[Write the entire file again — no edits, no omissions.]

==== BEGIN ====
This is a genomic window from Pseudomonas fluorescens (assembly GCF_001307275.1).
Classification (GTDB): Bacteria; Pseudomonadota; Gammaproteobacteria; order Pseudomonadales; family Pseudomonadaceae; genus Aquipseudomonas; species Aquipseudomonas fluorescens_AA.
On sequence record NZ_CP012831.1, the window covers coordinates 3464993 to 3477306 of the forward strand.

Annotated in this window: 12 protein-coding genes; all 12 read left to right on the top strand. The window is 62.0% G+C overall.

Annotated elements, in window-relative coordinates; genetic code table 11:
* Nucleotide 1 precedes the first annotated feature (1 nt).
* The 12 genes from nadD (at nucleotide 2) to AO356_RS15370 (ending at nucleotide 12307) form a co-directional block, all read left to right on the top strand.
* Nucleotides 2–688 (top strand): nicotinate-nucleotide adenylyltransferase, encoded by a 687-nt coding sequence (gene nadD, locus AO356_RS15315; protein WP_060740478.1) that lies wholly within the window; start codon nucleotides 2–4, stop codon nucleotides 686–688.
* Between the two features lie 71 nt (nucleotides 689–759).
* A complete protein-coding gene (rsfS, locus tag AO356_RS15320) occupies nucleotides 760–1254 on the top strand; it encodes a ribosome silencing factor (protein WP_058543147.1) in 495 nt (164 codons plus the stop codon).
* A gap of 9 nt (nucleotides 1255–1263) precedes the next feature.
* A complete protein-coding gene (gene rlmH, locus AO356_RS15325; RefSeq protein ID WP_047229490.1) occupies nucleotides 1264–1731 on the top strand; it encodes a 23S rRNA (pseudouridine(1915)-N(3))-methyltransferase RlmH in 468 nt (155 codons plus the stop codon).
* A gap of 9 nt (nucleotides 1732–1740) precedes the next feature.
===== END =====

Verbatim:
This is a genomic window from Pseudomonas fluorescens (assembly GCF_001307275.1).
Classification (GTDB): Bacteria; Pseudomonadota; Gammaproteobacteria; order Pseudomonadales; family Pseudomonadaceae; genus Aquipseudomonas; species Aquipseudomonas fluorescens_AA.
On sequence record NZ_CP012831.1, the window covers coordinates 3464993 to 3477306 of the forward strand.

Annotated in this window: 12 protein-coding genes; all 12 read left to right on the top strand. The window is 62.0% G+C overall.

Annotated elements, in window-relative coordinates; genetic code table 11:
* Nucleotide 1 precedes the first annotated feature (1 nt).
* The 12 genes from nadD (at nucleotide 2) to AO356_RS15370 (ending at nucleotide 12307) form a co-directional block, all read left to right on the top strand.
* Nucleotides 2–688 (top strand): nicotinate-nucleotide adenylyltransferase, encoded by a 687-nt coding sequence (gene nadD, locus AO356_RS15315; protein WP_060740478.1) that lies wholly within the window; start codon nucleotides 2–4, stop codon nucleotides 686–688.
* Between the two features lie 71 nt (nucleotides 689–759).
* A complete protein-coding gene (rsfS, locus tag AO356_RS15320) occupies nucleotides 760–1254 on the top strand; it encodes a ribosome silencing factor (protein WP_058543147.1) in 495 nt (164 codons plus the stop codon).
* A gap of 9 nt (nucleotides 1255–1263) precedes the next feature.
* A complete protein-coding gene (gene rlmH, locus AO356_RS15325; RefSeq protein ID WP_047229490.1) occupies nucleotides 1264–1731 on the top strand; it encodes a 23S rRNA (pseudouridine(1915)-N(3))-methyltransferase RlmH in 468 nt (155 codons plus the stop codon).
* A gap of 9 nt (nucleotides 1732–1740) precedes the next feature.